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All-about-tooth-and-tooth-therapy

Be VERY Careful When Replacing Missing Teeth

 

By Dr. Lina Garcia

A dental implant is one option for replacing missing or badly diseased teeth. It is composed of an artificial root that looks like a post or screw and is covered with a dental crown.
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Treatment involves the surgical placement of the implant into the jawbone, where it is allowed to fuse to the bone in a process called “osseointegration.”

Once healed, the implant acts as an anchor for an artificial replacement tooth, or crown. The crown is made to blend in with your other teeth and is permanently attached to the implant.

A typical dental implant is made of pure titanium and/or a titanium alloy.

In fact, titanium alloys are widely used in both medicine and dentistry, for dental implants, pacemakers, stents, orthodontal brackets, and orthopedic implants (e.g., hip, shoulder, knee, or elbow). Not only is titanium strong, but many consider it biocompatible: it forms an oxide layer when exposed to air, and this purportedly results in reduced corrosion and superior osseointegration.

So why should you reject the standard titanium metal implant?

Titanium is NOT Biologically Inert

Titanium implants release metal ions into your mouth 24 hours a day, and this chronic exposure may trigger inflammation, allergies, and autoimmune disease in susceptible individuals. They are a precursor to disease.

Cases of intolerance to metal implants have been reported over the years, and the removal of this incompatible dental material has resulted in reduced metal sensitivity and long-term health improvement in the majority of patients.

Titanium has the potential to induce hypersensitivity as well as other immunological dysfunctions.

One study investigated 56 patients who developed severe health problems after receiving titanium-based dental implants. These medical problems included muscle, joint, and nerve pain; chronic fatigue syndrome; neurological problems; depression; and skin inflammation.

Removal of the implants resulted in a dramatic improvement in the patients’ symptoms, as well as a decrease in many patients’ sensitivity to titanium.

For example, a 54-year-old man with a titanium dental implant and four titanium screws in his vertebra was so sick that he could not work. He suffered from chronic fatigue syndrome, cognitive impairment, Parkinson-like trembling, and severe depression. Six months after the removal of the implants and screws, he was able to return to work.

In another case, a 14-year-old girl developed inflammatory lesions on her face six months after being fitted with titanium orthodontal brackets.

She was also mentally and physically exhausted, and her reactivity to titanium skyrocketed. Within nine months of replacing the brackets with a metal-free material, her facial lesions had almost completely healed, she was healthy and active, and her sensitivity to titanium returned to a normal level.

Titanium Implants Can Cause Cancer

Another complication of the use of implanted titanium is its potential to induce the abnormal proliferation of cells (neoplasia), which can lead to the development of malignant tumors and cancer. Through rare, it is a well-known complication of orthopedic surgery that involves the implantation of metallic hardware.

Furthermore, researchers recently uncovered the first reported case of a sarcoma arising in association with a dental implant.

As described in the August 2008 issue of JADA (The Journal of the American Dental Association), a 38-year-old woman developed bone cancer eleven months after receiving a titanium dental implant. Luckily, she was successfully treated with chemotherapy, but the authors recommended further research into the tumor-causing potential of dental implants in light of their increasing popularity and their ability to last for longer periods of time.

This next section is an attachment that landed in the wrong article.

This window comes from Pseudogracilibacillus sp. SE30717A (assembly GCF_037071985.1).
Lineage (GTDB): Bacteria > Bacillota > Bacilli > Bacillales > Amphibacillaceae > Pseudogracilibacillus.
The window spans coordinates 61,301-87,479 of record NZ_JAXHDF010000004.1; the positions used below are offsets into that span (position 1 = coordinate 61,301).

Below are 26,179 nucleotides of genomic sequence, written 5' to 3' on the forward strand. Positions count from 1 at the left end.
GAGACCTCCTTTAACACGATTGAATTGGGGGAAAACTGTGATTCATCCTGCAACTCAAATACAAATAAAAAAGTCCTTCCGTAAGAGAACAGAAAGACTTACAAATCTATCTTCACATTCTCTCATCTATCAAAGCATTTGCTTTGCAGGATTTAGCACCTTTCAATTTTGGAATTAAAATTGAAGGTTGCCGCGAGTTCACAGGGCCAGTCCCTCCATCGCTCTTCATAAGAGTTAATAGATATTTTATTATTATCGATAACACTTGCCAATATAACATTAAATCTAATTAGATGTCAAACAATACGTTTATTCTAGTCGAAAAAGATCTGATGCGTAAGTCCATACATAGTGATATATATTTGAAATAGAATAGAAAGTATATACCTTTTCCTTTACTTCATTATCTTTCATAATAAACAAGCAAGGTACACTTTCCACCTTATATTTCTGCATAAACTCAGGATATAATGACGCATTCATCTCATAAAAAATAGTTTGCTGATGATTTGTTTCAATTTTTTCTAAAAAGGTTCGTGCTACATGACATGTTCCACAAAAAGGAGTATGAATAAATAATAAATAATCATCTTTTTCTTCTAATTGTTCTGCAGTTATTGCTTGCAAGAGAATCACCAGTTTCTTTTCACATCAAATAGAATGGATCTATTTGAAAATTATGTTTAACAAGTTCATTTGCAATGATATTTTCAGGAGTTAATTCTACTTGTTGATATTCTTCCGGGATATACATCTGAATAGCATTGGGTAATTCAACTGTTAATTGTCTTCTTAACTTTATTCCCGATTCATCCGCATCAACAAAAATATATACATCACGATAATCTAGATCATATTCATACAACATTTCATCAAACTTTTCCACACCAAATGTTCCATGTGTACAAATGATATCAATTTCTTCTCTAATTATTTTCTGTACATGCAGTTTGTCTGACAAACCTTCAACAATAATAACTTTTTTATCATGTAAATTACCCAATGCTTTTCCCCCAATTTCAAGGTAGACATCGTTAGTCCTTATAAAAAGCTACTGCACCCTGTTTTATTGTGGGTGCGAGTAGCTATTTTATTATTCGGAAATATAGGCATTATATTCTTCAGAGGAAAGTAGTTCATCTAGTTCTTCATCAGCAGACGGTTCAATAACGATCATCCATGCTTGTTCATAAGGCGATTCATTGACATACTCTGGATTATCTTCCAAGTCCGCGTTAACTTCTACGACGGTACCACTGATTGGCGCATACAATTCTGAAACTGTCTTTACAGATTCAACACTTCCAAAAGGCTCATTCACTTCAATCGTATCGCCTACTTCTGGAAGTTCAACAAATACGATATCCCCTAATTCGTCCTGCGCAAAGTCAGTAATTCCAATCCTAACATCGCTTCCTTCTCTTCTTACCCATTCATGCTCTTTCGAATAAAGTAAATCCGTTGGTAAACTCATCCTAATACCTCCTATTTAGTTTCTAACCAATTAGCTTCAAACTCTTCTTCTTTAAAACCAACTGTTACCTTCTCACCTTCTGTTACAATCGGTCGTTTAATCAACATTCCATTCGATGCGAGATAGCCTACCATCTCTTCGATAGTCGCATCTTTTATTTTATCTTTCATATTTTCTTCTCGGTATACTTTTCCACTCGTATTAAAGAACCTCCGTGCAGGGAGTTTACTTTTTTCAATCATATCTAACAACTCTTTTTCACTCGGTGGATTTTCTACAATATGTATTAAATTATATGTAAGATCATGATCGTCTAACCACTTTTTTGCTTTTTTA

Why You Want to Avoid ANY Kind of Metal in Your Mouth

Finally, the presence of any metal in your mouth sets the stage for “galvanic toxicity,” because your mouth essentially becomes a charged battery when dissimilar metals sit in a bed of saliva.
All that is needed to make a battery is two or more different metals and a liquid medium that can conduct electricity (i.e., an electrolyte). Metal implants, fillings, crowns, partials, and orthodontics provide the dissimilar metals, and the saliva in your mouth serves as the electrolyte.

An electric current called a galvanic current is then generated by the transport of the metal ions from the metal-based dental restorations into the saliva. This phenomenon is called “oral galvanism,” and it literally means that your mouth is acting like a small car battery or a miniature electrical generator. The currents can actually be measured using an ammeter!

Oral galvanism creates two major concerns.

First, the electric currents increase the rate of corrosion (or dissolution) of metal-based dental restorations. Even precious metal alloys continuously release metal ions into your mouth due to corrosion, a process that gnaws away bits of metal from the metal’s surface.

These ions react with other components of your body, leading to sensitivity, inflammation, and, ultimately, autoimmune disease. Increasing the corrosion rate, therefore, increases the chance of developing immunologic or toxic reactions to the metals.

Second, some individuals are very susceptible to these internal electrical currents. Dissimilar metals in your mouth can cause unexplained pain, nerve shocks, ulcerations, and inflammation, and many people also experience a constant metallic or salty taste, or a burning sensation in their mouth.

Moreover, there is the concern that oral galvanism directs electrical currents into brain tissue and can disrupt the natural electrical current in your brain.

New Alternatives to Titanium Implants

In recent years, high-strength ceramic implants have become attractive alternatives to titanium implants, and some current research has focused on the viability of materials such as zirconia (the dioxide of zirconium, a metal close to titanium on the periodic table).
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Metal-free zirconia implants have been used in Europe and South America for years, but they have only recently become available in the U.S.